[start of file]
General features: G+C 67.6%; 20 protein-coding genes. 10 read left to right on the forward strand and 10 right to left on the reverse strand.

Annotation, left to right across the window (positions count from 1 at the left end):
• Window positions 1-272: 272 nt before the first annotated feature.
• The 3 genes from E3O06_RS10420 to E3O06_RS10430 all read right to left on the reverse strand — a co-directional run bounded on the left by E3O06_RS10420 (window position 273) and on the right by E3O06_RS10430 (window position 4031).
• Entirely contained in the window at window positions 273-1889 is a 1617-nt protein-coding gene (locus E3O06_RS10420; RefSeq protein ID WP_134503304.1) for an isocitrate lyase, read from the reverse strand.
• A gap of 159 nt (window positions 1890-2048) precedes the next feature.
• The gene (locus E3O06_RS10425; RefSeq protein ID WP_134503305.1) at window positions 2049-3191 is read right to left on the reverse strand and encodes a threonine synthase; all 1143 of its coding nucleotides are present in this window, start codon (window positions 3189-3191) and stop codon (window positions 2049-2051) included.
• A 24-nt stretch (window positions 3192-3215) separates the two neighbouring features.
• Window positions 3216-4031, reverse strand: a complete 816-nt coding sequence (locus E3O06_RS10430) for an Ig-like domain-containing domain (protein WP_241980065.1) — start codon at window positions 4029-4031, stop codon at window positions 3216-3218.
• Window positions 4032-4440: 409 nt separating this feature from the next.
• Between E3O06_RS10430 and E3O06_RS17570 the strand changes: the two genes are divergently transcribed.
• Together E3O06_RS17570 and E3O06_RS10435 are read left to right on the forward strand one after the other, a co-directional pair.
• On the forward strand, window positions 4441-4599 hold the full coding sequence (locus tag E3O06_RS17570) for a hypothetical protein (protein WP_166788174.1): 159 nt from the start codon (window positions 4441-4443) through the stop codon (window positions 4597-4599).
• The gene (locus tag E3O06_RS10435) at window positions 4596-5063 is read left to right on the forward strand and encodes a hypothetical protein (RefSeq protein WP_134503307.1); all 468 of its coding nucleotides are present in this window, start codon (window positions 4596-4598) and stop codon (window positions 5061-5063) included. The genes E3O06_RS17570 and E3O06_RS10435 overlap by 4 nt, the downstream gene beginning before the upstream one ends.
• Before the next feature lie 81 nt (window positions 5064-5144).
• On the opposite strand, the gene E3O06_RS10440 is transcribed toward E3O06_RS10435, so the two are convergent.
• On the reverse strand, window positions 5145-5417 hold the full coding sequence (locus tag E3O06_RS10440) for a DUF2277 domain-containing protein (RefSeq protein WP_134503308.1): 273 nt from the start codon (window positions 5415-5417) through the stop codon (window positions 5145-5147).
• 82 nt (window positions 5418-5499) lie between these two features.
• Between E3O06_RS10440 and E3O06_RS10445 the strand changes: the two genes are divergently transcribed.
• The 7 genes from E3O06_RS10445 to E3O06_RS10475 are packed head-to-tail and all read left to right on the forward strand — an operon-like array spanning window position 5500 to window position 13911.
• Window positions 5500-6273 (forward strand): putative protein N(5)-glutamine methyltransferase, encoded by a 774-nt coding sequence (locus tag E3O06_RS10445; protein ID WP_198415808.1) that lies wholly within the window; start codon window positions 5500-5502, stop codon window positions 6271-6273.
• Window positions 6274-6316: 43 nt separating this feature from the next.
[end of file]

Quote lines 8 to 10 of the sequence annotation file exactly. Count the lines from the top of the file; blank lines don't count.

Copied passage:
• A 24-nt stretch (window positions 3192-3215) separates the two neighbouring features.
• Window positions 3216-4031, reverse strand: a complete 816-nt coding sequence (locus E3O06_RS10430) for an Ig-like domain-containing domain (protein WP_241980065.1) — start codon at window positions 4029-4031, stop codon at window positions 3216-3218.
• Window positions 4032-4440: 409 nt separating this feature from the next.